Anti-aging ‘Holy Basil’ herb supports natural detoxification
Holy basil, also known as tulsi, Ocimum sanctum or Ocimum tenuiflorum, is a sacred plant to many Hindus, and is used in a wide variety of religious contexts. It is also an important herb in Ayurveda, or traditional Indian medicine. Although the plant has been used in Ayurveda for centuries, Western herbalists and scientists are only just beginning to understand the powerful benefits of this anti-aging, detoxifying herb.
In Ayurveda, holy basil is used to support immunity, aid detoxification, modulate stress and slow aging. In Western herbalism, the plant is known as an “adaptogen,” or a plant that increases the body’s resistance to a wide variety of environmental stressors, rather than having only a few specific effects (such as lowering blood pressure, for example).
Adaptogens are so named because they adapt their function to the needs of the body, thus helping maintain balance. (Learn more about natural medicine for preventing disease at Prevention.news)
Soothing stress, slowing aging
According to Ayurveda, holy basil can be used to boost mood, stamina and endurance by filling the body with a calming energy. It can help speed up slowed digestion or free up suppressed emotions.
Studies suggest that some of holy basil’s benefits come from its ability to help the body regulate its levels of cortisol, which is sometimes called the “stress hormone.” Released during times of stress, cortisol activates many components of the sympathetic nervous system, also known as the “fight or flight” response. While this response is important in times of crisis, it is hard on the body over time, and cortisol has been linked to many of the negative health effects of chronic stress.
Holy basil’s effects on cortisol may partially explain its traditional use in Ayurveda to soothe emotional and digestive upset. Cortisol can also suppress the immune system, a condition holy basil is also used to treat.
The herb’s much-lauded anti-aging effects may come in part from its high antioxidant activity. Researchers believe that many of the effects of aging come from cell and DNA damage caused by chemicals known as free radicals; antioxidants help remove free radicals from the body.
Science beginning to explore effects
Holy basil’s antioxidant effects likely make it a powerful cancer preventive, as cancer is one of the many health conditions linked to free radical damage.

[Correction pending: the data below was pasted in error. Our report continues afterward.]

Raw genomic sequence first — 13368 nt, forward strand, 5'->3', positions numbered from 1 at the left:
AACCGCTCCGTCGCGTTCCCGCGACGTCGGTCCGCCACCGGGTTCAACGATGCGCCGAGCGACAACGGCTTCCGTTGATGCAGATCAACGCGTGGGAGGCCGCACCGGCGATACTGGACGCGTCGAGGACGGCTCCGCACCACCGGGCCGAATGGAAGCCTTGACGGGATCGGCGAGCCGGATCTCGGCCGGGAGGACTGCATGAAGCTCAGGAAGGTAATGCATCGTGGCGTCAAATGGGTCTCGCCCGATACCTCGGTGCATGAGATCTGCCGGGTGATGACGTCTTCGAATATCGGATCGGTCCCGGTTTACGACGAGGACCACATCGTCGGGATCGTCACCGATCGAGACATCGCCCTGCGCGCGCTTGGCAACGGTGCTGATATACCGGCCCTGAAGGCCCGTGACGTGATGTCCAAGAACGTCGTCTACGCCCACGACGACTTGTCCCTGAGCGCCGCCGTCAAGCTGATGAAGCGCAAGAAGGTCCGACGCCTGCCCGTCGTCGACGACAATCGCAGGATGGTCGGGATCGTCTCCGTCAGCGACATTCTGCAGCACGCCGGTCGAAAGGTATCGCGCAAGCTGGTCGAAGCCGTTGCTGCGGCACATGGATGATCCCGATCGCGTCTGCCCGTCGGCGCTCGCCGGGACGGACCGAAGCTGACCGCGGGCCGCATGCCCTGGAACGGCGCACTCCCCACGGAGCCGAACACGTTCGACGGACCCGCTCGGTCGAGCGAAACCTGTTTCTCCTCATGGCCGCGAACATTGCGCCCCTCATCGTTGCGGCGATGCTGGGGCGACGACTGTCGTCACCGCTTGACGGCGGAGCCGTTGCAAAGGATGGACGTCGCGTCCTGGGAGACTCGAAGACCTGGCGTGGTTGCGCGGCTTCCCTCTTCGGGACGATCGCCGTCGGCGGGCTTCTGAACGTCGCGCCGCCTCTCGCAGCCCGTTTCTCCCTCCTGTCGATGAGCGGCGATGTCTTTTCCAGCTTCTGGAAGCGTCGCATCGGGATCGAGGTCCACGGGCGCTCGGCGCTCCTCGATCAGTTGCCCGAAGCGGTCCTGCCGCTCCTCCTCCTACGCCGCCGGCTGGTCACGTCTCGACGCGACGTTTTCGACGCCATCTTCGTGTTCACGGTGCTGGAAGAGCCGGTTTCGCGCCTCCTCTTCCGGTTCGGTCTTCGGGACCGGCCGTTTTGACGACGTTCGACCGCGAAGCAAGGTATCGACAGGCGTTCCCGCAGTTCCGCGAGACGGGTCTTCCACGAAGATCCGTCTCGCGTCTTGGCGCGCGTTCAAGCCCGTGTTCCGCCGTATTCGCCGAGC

A 2007 study from the Journal of Medicinal Food further suggests that holy basil may also exhibit direct anticancer activity. In that study, cancer was induced in rats, who were then treated with varying doses of holy basil leaf extract. At concentrations of 300 mg per kg of body weight, the extract reduced cancer cell formation, oxidative damage to proteins and fats, and levels of enzymes responsible for producing further toxic effects in the body.
Another study, published in the Journal of Ethnopharmacology in 2008, found that holy basil might help reduce the effects of nerve degeneration (neuropathy), a common side effect of injury and many diseases, such as diabetes. Researchers severed sciatic nerves in the paws of rats, then treated them with holy basil extract for ten days. They found that over the course of the treatment, the nerve degeneration was reduced, and nerve sensitivity and motor control increased. Rats treated with holy basil extract also showed decreased oxidative stress and higher levels of calcium and glutathione.
Holy basil may also be good for the skin, perhaps due to potent antimicrobial activity. A study published in the International Journal of Cosmetic Science in 2006 compared the effects of holy basil, sweet basil (Ocimum basilicum, the type commonly used in Western cooking), and hoary basil (Ocimum americanum) on bacteria believed to be the cause of acne. The researchers found that both holy basil and sweet basil showed significant antimicrobial effects.